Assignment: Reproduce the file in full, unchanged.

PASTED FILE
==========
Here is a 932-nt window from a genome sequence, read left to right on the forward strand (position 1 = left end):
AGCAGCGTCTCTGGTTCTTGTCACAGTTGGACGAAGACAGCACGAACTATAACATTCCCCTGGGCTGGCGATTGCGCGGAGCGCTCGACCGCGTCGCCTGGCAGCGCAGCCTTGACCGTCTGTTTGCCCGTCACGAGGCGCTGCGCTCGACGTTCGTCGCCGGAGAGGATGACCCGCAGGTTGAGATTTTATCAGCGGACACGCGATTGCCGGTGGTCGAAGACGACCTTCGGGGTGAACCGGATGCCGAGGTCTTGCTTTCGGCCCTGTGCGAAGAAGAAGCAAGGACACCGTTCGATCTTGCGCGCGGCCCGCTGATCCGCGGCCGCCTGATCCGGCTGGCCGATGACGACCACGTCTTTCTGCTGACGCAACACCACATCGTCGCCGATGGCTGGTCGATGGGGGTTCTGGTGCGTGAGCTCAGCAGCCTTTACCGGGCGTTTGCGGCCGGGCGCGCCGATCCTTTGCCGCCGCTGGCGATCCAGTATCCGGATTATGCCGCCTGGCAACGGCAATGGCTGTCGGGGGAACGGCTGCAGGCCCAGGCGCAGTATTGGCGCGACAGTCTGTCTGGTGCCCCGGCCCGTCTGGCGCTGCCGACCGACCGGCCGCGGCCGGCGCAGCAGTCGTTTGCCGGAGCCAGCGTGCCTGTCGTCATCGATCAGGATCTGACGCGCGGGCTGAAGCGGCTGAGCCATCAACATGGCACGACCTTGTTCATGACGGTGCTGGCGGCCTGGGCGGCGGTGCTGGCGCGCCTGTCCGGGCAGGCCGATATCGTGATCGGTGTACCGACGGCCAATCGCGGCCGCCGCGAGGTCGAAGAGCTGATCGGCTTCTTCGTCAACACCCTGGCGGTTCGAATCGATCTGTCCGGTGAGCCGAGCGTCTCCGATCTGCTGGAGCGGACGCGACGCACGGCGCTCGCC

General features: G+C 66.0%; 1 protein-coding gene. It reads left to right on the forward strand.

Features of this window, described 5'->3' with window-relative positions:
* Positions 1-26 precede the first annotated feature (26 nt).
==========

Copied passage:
Here is a 932-nt window from a genome sequence, read left to right on the forward strand (position 1 = left end):
AGCAGCGTCTCTGGTTCTTGTCACAGTTGGACGAAGACAGCACGAACTATAACATTCCCCTGGGCTGGCGATTGCGCGGAGCGCTCGACCGCGTCGCCTGGCAGCGCAGCCTTGACCGTCTGTTTGCCCGTCACGAGGCGCTGCGCTCGACGTTCGTCGCCGGAGAGGATGACCCGCAGGTTGAGATTTTATCAGCGGACACGCGATTGCCGGTGGTCGAAGACGACCTTCGGGGTGAACCGGATGCCGAGGTCTTGCTTTCGGCCCTGTGCGAAGAAGAAGCAAGGACACCGTTCGATCTTGCGCGCGGCCCGCTGATCCGCGGCCGCCTGATCCGGCTGGCCGATGACGACCACGTCTTTCTGCTGACGCAACACCACATCGTCGCCGATGGCTGGTCGATGGGGGTTCTGGTGCGTGAGCTCAGCAGCCTTTACCGGGCGTTTGCGGCCGGGCGCGCCGATCCTTTGCCGCCGCTGGCGATCCAGTATCCGGATTATGCCGCCTGGCAACGGCAATGGCTGTCGGGGGAACGGCTGCAGGCCCAGGCGCAGTATTGGCGCGACAGTCTGTCTGGTGCCCCGGCCCGTCTGGCGCTGCCGACCGACCGGCCGCGGCCGGCGCAGCAGTCGTTTGCCGGAGCCAGCGTGCCTGTCGTCATCGATCAGGATCTGACGCGCGGGCTGAAGCGGCTGAGCCATCAACATGGCACGACCTTGTTCATGACGGTGCTGGCGGCCTGGGCGGCGGTGCTGGCGCGCCTGTCCGGGCAGGCCGATATCGTGATCGGTGTACCGACGGCCAATCGCGGCCGCCGCGAGGTCGAAGAGCTGATCGGCTTCTTCGTCAACACCCTGGCGGTTCGAATCGATCTGTCCGGTGAGCCGAGCGTCTCCGATCTGCTGGAGCGGACGCGACGCACGGCGCTCGCC

General features: G+C 66.0%; 1 protein-coding gene. It reads left to right on the forward strand.

Features of this window, described 5'->3' with window-relative positions:
* Positions 1-26 precede the first annotated feature (26 nt).